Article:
While generally cooler than most of peninsular Florida, Pensacola Beach maintains a more stable temperature year round than inland areas of Pensacola and Escambia County. As such, winter lows are several degrees warmer than Pensacola proper and summer highs are generally cooler as a result of the surrounding waters. As with many islands, Pensacola Beach enjoys sea breezes which begin around noon and end around sunset in the summer.
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The Deepwater Horizon, a BP-operated oil-drilling rig in the Gulf of Mexico off the Louisiana coast, exploded April 20, 2010, eventually releasing almost 5 million barrels of oil into the Gulf before being capped on August 4, 2010. Oil from the explosion did not reach Pensacola Beaches until June 4, 2010. Crews posted along Escambia County's coastline quickly cleaned much of the oil that was evident along the beaches. Tourism in the Pensacola Beach area was adversely affected during the summer of 2010.
As a community located on a low-lying barrier island, Pensacola Beach is vulnerable to hurricanes. Landfalling storms have been known to drive storm surge over the island, damaging or destroying man made structures and causing beach erosion. In 1995, two hurricanes made landfall on the island. Hurricane Erin made landfall in August while Hurricane Opal blasted the island just two months later, leveling some dunes and destroying a number of homes.
On 16 September 2004, Hurricane Ivan devastated the Pensacola Beach area, destroying more than 650 homes and damaging many others. Ivan was the last Hurricane to make Florida landfall in 2004, one of the most destructive hurricane seasons in decades.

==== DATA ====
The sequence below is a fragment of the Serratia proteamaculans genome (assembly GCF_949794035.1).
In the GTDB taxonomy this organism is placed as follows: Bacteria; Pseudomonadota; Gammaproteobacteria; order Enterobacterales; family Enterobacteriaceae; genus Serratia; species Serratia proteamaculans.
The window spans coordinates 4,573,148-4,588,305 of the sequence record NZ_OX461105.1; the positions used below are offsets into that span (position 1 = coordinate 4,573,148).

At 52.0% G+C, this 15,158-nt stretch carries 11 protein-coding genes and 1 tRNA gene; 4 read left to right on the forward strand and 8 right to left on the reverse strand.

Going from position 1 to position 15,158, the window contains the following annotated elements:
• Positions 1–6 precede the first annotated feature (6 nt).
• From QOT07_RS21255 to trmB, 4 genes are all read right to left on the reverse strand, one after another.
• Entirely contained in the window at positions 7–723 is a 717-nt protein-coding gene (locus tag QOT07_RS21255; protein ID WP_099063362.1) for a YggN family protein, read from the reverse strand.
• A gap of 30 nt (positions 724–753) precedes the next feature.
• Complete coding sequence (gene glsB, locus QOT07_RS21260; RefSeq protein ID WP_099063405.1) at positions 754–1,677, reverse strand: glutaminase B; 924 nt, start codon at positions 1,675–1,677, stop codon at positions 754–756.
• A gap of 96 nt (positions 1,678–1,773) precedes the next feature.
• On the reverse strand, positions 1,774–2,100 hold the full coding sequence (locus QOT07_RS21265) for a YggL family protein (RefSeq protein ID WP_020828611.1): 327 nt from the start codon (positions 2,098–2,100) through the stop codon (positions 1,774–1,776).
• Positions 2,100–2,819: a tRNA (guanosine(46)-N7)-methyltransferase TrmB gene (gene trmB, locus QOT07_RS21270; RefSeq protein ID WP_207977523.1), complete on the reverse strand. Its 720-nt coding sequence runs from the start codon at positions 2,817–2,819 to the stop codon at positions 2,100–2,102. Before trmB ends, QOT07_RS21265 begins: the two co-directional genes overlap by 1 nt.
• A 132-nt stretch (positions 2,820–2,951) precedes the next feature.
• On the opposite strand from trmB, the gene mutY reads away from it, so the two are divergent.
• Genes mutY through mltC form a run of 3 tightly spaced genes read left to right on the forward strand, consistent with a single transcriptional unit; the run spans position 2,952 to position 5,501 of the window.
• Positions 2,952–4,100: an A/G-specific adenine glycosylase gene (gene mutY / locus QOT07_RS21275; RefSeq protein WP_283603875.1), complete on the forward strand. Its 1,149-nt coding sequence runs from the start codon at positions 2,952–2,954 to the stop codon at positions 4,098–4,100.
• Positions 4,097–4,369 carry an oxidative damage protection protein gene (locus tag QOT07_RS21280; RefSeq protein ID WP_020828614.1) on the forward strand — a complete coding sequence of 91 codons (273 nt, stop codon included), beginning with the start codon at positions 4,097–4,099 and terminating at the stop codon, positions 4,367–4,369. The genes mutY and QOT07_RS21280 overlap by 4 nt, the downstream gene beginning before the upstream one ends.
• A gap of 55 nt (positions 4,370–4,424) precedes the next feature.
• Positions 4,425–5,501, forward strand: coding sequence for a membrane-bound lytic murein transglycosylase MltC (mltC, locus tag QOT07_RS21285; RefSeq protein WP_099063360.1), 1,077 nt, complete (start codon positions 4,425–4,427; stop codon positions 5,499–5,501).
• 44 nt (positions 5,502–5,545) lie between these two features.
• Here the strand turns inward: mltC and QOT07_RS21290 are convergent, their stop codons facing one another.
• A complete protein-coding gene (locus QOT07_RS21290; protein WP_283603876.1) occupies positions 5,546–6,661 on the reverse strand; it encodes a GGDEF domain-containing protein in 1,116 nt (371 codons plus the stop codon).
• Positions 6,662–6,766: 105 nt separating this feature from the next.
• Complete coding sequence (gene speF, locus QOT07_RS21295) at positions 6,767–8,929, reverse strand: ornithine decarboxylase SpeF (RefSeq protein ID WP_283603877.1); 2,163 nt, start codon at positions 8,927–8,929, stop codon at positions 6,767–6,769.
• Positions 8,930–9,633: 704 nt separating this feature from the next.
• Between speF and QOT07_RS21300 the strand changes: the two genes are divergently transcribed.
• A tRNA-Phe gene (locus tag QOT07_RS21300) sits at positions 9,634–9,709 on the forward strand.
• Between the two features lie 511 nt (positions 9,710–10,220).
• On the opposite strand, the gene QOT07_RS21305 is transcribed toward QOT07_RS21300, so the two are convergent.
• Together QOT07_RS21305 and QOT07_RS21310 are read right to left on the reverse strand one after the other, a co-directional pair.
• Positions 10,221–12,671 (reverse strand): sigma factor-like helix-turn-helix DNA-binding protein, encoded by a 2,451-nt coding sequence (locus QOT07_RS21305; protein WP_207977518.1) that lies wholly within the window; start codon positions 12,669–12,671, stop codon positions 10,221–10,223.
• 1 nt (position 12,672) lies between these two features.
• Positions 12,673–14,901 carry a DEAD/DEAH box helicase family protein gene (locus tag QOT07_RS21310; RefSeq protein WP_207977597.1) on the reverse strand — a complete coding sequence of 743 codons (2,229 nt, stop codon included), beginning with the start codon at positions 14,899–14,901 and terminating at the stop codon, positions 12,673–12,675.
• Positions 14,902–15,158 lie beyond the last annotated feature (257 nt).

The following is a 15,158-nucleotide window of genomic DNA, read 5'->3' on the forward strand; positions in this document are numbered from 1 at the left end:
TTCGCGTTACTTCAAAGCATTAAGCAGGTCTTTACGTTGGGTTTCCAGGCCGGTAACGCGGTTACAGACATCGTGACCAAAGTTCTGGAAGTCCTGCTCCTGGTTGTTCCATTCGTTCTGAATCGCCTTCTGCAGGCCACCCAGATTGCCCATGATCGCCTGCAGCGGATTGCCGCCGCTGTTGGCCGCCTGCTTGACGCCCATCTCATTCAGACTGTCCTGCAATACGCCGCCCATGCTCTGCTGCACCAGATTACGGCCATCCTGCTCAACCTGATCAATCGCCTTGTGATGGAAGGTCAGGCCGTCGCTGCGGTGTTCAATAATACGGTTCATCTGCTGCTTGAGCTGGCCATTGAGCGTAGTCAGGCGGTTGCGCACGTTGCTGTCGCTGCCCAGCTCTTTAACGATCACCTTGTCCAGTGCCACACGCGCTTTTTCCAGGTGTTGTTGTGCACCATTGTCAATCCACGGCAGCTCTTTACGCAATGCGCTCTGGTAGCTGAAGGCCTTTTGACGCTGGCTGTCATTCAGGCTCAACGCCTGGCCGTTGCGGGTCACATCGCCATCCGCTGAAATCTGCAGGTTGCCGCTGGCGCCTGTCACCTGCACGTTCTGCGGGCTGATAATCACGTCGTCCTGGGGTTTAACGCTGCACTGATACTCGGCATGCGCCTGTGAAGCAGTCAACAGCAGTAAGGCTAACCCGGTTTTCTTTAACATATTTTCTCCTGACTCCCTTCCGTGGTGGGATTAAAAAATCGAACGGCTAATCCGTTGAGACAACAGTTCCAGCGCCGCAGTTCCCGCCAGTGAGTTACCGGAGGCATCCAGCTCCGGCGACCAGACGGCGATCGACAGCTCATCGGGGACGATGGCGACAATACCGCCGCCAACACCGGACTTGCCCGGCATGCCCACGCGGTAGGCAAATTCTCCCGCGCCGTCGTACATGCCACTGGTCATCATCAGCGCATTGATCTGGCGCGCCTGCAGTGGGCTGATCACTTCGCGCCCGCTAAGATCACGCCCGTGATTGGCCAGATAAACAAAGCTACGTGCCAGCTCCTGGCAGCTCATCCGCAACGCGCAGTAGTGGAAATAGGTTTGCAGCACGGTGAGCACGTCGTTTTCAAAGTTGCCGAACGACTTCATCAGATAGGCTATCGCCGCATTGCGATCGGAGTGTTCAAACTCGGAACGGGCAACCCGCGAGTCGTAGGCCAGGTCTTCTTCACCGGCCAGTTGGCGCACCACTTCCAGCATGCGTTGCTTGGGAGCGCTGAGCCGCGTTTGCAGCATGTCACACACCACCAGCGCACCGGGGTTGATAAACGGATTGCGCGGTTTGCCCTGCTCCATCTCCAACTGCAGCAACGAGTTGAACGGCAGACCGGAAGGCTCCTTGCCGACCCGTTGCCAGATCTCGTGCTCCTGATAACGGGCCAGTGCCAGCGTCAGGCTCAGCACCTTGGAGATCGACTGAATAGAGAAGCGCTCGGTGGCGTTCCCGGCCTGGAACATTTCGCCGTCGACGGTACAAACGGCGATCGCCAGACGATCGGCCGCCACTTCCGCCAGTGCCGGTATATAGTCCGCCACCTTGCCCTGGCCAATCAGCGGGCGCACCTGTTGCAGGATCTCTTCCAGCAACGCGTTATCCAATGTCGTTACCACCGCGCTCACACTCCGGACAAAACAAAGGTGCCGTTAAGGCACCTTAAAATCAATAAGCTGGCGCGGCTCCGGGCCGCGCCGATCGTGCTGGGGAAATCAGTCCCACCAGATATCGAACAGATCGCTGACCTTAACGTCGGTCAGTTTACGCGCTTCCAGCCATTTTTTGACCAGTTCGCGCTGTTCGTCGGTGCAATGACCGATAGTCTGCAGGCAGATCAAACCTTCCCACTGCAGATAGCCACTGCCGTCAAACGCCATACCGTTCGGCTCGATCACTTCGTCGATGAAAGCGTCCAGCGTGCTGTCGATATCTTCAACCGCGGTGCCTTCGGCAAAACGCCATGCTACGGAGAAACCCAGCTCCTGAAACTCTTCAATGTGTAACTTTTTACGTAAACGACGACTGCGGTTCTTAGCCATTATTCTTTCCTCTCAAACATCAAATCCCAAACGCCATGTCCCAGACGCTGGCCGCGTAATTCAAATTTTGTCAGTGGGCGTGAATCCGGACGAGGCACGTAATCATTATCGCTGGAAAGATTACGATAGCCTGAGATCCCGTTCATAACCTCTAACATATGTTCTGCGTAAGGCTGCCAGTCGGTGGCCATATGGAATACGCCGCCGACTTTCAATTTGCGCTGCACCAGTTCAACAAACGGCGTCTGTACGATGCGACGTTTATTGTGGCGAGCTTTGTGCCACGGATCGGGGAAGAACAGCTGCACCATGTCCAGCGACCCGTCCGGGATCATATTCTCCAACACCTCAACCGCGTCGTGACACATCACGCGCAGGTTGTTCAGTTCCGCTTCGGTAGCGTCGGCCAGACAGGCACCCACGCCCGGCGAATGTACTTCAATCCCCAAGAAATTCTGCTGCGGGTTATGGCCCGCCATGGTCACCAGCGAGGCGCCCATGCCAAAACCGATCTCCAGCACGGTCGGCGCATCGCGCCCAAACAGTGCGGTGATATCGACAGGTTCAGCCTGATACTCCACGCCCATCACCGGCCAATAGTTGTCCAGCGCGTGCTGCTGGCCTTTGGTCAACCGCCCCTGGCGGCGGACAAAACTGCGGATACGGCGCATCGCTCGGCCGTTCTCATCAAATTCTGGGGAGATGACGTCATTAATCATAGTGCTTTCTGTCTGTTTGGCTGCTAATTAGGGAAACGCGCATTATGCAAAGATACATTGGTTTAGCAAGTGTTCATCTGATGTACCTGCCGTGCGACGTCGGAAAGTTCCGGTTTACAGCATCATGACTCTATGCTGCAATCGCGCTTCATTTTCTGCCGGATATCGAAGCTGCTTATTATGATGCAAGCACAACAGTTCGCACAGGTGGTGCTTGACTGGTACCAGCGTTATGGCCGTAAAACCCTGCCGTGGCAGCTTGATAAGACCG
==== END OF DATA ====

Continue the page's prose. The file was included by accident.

On 10 July 2005, Dennis made landfall between Pensacola Beach and east-end Navarre Beach. However, as with Erin several years earlier, the damage on Pensacola Beach was not nearly as extensive as predicted.
The island has been subject to mandatory evacuation order during some of these hurricanes.
Escambia County Fire Rescue operates Fire Station #13 Pensacola Beach.
The Escambia County Sheriff's Office has precincts 1 covering Pensacola Beach, operated out of the Pensacola Beach Sheriff's Substation.
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The hub of beach activity, Casino Beach, on Pensacola Beach, named after the original casino that stood this location is a popular beach access. The location is dotted with restaurants and family entertainment areas. It is situated next to the Pensacola Beach Gulf Pier and is equipped with lifeguard stands and station, volleyball courts, snack bar and large parking lot. The Gulfside Pavilion hosts a "Bands on the Beach" concert series during the Summer tourist season.
The Boardwalk is on the Santa Rosa Sound side of the island, directly across from Casino Beach. Retail shops, restaurants, nightclubs, street musicians and sidewalk artists line it. The Boardwalk has a large sea shell stage where concerts are held several times a year.